On Friday the UK Supreme Court decided that Shamima Begum, the British woman who travelled from London to Syria in 2015 to join the Islamic State, will not be allowed to return to the United Kingdom to fight a legal case on the revocation of her citizenship.
The court found that Begum’s rights were not breached when she was refused permission to return by the UK government. This decision overturned the decision of a lower court in 2020.
The President of the Supreme Court, Lord Robert Reed stated that national security concerns were paramount in the case and that the right to a fear hearing ‘does not trump all other considerations.’
The decision does not prevent Begum from further pursuing her case against the British government’s decision to revoke her citizenship in 2019.
In July the Court of Appeals ruled that the only way to proceed was to allow Begum into the UK because she could not effectively appeal against the decision from the camp in northern Syria.’
“This is an important case because it legally constrains what countries may do to disinherit those of their citizens who go abroad to fight for or support terrorists,” London-based senior barrister Geoffrey Robertson told Al Jazeera in July.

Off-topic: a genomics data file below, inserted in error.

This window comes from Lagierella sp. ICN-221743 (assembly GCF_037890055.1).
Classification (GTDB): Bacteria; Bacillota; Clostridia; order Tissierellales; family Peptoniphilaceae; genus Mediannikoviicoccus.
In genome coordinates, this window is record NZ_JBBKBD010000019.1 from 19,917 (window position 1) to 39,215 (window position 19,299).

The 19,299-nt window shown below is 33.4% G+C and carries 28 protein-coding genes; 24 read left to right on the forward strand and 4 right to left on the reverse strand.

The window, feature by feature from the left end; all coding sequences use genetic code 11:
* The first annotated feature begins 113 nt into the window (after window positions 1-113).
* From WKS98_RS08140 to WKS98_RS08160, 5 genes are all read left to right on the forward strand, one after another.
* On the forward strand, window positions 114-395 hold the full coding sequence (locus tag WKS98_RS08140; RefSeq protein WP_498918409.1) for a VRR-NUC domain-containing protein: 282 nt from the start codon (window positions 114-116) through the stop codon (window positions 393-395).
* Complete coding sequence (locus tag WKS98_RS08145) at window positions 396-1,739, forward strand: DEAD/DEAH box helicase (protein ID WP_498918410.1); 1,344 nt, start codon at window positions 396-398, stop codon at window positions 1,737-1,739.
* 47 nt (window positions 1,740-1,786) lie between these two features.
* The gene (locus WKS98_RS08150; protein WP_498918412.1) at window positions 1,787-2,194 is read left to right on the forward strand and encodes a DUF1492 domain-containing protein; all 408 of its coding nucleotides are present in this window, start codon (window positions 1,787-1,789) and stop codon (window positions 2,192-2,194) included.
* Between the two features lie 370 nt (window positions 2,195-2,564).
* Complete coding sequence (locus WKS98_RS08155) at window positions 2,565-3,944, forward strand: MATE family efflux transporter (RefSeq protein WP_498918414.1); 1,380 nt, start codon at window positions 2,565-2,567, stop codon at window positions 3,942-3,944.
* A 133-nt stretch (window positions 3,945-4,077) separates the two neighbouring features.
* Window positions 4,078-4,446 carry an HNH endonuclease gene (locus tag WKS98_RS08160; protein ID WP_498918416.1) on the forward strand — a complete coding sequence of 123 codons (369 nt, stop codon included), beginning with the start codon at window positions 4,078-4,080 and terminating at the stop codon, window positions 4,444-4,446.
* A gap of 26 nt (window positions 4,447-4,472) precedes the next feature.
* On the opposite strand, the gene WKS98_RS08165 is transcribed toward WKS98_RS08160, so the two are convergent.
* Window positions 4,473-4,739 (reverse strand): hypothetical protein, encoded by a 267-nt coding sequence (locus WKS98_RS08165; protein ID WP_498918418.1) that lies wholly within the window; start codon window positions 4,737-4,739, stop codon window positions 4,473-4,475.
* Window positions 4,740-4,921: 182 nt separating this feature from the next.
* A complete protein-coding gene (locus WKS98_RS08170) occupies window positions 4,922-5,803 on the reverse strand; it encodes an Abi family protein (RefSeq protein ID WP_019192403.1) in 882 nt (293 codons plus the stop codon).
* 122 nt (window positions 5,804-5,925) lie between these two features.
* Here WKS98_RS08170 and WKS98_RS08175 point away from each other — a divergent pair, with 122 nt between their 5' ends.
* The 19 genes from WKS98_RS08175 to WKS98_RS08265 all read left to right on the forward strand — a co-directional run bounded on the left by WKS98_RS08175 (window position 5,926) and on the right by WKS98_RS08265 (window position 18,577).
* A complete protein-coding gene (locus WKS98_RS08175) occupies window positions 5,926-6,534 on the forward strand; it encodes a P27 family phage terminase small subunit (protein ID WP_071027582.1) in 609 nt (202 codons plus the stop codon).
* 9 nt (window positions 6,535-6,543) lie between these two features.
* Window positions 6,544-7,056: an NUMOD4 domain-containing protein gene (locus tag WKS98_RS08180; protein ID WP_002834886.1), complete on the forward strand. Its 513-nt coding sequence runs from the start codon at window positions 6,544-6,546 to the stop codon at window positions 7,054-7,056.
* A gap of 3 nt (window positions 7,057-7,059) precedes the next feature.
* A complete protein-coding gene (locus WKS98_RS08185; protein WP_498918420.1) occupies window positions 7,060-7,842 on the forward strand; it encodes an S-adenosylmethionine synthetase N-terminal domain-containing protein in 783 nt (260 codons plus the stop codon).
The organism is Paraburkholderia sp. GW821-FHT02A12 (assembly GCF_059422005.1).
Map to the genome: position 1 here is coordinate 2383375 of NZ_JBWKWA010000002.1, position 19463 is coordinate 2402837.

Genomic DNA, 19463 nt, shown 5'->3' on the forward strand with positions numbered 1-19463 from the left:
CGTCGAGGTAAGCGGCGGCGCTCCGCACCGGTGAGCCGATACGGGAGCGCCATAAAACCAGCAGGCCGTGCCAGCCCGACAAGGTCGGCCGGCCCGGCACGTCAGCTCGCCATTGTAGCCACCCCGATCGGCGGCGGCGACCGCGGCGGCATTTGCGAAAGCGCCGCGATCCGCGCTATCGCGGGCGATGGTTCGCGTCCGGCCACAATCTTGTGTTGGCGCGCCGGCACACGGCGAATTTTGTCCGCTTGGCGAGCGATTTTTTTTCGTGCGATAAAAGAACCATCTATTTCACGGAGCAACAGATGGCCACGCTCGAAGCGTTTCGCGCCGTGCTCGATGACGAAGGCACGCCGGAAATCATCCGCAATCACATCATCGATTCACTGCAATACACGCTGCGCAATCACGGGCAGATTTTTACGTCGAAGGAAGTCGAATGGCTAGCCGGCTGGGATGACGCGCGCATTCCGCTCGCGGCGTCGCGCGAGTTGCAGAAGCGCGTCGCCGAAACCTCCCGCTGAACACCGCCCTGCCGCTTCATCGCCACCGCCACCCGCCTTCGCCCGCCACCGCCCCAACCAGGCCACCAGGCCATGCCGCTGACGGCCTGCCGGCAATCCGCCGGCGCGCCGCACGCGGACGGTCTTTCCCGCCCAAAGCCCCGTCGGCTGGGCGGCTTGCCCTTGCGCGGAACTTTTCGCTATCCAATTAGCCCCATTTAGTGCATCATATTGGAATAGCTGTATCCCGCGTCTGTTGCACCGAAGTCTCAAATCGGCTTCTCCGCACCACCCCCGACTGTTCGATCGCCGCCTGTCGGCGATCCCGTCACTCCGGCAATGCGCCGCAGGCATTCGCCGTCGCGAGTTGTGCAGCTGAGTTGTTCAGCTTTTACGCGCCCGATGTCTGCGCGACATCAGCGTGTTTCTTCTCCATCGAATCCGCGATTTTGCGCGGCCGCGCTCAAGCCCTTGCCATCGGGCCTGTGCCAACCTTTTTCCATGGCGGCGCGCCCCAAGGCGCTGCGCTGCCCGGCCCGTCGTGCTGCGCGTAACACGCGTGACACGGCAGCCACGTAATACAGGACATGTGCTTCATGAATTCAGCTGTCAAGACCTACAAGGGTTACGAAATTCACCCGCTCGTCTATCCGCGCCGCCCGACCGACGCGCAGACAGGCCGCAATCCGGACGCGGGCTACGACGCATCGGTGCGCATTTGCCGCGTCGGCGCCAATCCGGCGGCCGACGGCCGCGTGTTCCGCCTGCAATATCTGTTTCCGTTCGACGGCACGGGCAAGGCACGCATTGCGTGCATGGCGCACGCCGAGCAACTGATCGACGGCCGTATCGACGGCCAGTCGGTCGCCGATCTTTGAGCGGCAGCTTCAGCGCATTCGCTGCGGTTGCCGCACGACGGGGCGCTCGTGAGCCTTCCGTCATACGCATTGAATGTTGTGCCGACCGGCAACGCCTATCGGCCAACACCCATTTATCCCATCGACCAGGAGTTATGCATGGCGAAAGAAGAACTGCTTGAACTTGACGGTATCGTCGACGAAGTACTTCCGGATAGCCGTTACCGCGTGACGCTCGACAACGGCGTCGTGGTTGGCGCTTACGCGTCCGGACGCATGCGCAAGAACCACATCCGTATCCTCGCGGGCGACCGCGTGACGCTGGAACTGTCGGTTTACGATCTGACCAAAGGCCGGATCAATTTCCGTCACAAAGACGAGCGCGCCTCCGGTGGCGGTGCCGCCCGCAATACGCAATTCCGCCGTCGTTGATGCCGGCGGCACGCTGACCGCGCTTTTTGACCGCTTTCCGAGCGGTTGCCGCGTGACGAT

Human rights groups and lawyers have been critical of the court’s decision. Human rights lawyer Sarah Kay said to Al Jazeera: ‘The Supreme Court’s decided that she would not be allowed to defend herself in person. She can not appeal the revocation of her citizenship.’
Kay continues:’The case sets a dangerous precedent. It closes the door to the judicial review of national security decisions, even in the case of a human rights violation, such as effectively rendering someone stateless.’
The group Rights and Security International reported in November that at least 15 women and 35 children from Britain were being held in Syrian refugee camps and that the British government had a ‘systematic policy of depriving women in the camps of their citizenship.’
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